Voiceprints not a violation of privacy

Storing voiceprints for employee identification not unreasonable: Federal Court of Appeal

The Federal Court of Appeal has upheld a decision by the privacy commissioner that collecting and storing voiceprints for voice recognition technology used to remotely access a company’s internal computer network does not violate the privacy of employees.

Burnaby, B.C.-based Telus Communications Inc. introduced a new technology in 2003 called “eSpeak,” which provides a secure way for employees to access the company’s network remotely from any telephone and perform various operations when working in the field. To access the network through eSpeak, employees must verify their identity using a voiceprint identification system.

Telus identified certain employees who work in the field and need to remotely access the company’s network and requested their consent to enrol in the eSpeak system. Enrolment involves creating a voiceprint consisting of a “matrix of numbers that represent characteristics of the employee’s voice and vocal tract.” Each employee’s voiceprint is based on a sample of his voice but is not an actual audio sample. The voiceprint data is stored by Telus for as long as the individual works for Telus. The actual voice sample is destroyed within two months of it being taken.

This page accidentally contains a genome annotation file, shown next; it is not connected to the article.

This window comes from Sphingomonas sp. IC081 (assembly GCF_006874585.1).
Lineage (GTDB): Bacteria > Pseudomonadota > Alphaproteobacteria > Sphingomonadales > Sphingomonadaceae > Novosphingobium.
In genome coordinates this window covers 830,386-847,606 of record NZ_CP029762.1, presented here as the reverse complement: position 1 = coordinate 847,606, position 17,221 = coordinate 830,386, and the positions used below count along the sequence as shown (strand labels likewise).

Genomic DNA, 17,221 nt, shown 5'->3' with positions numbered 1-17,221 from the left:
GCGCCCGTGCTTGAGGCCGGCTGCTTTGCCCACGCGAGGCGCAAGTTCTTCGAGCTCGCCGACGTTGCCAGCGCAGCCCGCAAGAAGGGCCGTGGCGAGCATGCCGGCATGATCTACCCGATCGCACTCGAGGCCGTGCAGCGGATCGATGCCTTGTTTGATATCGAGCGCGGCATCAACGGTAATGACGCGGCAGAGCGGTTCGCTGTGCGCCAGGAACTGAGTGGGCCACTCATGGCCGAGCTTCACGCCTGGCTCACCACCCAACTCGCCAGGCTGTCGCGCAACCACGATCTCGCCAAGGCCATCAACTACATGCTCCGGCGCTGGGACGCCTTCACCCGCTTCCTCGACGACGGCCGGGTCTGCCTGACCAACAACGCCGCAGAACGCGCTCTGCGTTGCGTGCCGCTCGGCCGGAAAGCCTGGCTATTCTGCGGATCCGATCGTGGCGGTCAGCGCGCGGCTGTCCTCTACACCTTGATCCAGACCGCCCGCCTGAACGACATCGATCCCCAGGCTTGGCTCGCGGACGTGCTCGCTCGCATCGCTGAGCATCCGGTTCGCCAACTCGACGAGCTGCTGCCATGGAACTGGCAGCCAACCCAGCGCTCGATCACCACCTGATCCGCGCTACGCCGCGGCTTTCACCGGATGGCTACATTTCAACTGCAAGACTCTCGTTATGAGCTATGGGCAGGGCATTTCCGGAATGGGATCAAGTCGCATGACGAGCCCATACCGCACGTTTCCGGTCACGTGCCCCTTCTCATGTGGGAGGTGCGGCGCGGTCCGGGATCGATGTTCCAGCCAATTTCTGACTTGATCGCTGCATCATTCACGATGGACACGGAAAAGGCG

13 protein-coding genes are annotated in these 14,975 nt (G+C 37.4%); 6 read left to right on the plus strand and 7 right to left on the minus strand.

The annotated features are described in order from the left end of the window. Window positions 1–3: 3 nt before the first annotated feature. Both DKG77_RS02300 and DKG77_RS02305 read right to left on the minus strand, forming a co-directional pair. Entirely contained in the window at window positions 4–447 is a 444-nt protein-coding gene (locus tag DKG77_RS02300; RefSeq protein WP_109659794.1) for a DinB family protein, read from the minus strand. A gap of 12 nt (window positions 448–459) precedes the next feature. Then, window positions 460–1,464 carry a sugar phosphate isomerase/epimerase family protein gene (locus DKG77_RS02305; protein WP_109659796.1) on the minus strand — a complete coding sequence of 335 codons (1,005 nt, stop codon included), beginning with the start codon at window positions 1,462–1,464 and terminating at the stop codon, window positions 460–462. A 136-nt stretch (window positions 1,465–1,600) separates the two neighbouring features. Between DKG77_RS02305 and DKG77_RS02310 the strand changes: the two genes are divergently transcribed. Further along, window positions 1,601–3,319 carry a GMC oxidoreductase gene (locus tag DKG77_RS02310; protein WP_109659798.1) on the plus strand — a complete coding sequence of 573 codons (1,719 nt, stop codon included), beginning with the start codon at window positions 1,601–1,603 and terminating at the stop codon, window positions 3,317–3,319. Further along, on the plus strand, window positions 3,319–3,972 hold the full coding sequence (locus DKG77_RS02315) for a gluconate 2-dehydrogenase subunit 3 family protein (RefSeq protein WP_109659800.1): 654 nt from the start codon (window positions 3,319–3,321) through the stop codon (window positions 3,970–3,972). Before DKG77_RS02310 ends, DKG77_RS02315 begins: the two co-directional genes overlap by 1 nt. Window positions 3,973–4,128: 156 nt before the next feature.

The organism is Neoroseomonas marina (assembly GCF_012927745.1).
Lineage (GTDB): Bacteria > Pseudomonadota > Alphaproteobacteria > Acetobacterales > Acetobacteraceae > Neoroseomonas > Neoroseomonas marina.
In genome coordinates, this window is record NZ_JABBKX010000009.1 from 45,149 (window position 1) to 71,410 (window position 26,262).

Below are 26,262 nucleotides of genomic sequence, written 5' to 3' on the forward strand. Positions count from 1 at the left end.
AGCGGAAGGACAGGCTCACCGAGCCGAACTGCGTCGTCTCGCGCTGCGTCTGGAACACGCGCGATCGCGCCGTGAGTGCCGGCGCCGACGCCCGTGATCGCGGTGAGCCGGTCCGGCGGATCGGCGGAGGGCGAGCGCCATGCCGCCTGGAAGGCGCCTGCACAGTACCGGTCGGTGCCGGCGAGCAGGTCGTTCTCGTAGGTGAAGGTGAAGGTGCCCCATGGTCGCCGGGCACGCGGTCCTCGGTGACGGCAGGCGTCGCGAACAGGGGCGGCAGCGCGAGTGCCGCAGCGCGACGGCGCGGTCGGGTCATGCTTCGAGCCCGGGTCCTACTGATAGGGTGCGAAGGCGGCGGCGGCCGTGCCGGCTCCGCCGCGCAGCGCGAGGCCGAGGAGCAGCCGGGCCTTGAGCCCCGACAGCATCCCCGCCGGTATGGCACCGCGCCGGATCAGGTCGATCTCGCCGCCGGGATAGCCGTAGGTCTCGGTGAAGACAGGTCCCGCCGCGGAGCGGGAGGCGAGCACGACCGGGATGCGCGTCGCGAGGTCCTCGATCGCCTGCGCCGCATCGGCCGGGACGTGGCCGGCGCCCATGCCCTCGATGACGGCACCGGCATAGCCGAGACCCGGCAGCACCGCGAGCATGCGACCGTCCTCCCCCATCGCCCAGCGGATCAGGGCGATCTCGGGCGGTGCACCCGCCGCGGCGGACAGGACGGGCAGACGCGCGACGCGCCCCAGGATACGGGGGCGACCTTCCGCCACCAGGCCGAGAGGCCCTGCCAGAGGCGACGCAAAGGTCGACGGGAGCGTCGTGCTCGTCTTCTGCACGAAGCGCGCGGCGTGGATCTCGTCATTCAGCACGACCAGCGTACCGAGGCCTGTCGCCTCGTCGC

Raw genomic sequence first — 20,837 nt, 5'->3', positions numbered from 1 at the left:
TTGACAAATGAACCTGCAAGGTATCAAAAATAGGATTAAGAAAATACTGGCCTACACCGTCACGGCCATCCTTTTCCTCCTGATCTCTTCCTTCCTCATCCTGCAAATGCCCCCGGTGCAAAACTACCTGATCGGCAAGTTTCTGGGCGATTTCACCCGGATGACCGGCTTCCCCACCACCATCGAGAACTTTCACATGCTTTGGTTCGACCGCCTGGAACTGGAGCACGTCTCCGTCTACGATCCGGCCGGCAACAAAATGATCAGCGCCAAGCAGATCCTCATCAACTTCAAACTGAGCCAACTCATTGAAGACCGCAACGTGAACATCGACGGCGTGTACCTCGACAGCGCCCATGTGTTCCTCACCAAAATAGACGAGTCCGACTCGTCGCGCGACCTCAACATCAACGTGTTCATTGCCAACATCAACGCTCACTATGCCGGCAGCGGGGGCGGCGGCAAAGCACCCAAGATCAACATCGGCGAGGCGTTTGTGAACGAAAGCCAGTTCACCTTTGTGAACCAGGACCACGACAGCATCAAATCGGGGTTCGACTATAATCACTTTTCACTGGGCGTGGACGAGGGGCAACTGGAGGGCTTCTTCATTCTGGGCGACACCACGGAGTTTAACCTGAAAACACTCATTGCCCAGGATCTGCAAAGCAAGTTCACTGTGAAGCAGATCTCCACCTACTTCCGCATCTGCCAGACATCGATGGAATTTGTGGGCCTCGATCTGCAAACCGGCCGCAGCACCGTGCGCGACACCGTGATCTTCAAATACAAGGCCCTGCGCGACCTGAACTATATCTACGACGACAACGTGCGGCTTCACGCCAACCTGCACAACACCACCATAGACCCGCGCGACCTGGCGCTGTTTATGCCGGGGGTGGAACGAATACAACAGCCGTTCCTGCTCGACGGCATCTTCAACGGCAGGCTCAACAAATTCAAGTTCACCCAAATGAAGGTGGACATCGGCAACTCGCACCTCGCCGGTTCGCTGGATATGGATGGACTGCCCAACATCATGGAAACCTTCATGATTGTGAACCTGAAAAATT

Three employees — Randy Turner, Paul Wansink and Paul Bernat — refused to enrol, claiming the collection of voiceprints was an invasion of privacy and the company could not obtain the information without their consent under the Personal Information Protection and Electronic Documents Act (PIPEDA). They also claimed the company had threatened to carry out “progressive discipline” to those who refused the enrolment, which is also not permitted under PIPEDA. The three men filed a complaint with the Privacy Commissioner of Canada. A fourth employee, Henry Fenske, who submitted his voiceprint but claims he was coerced, joined in the complaint.

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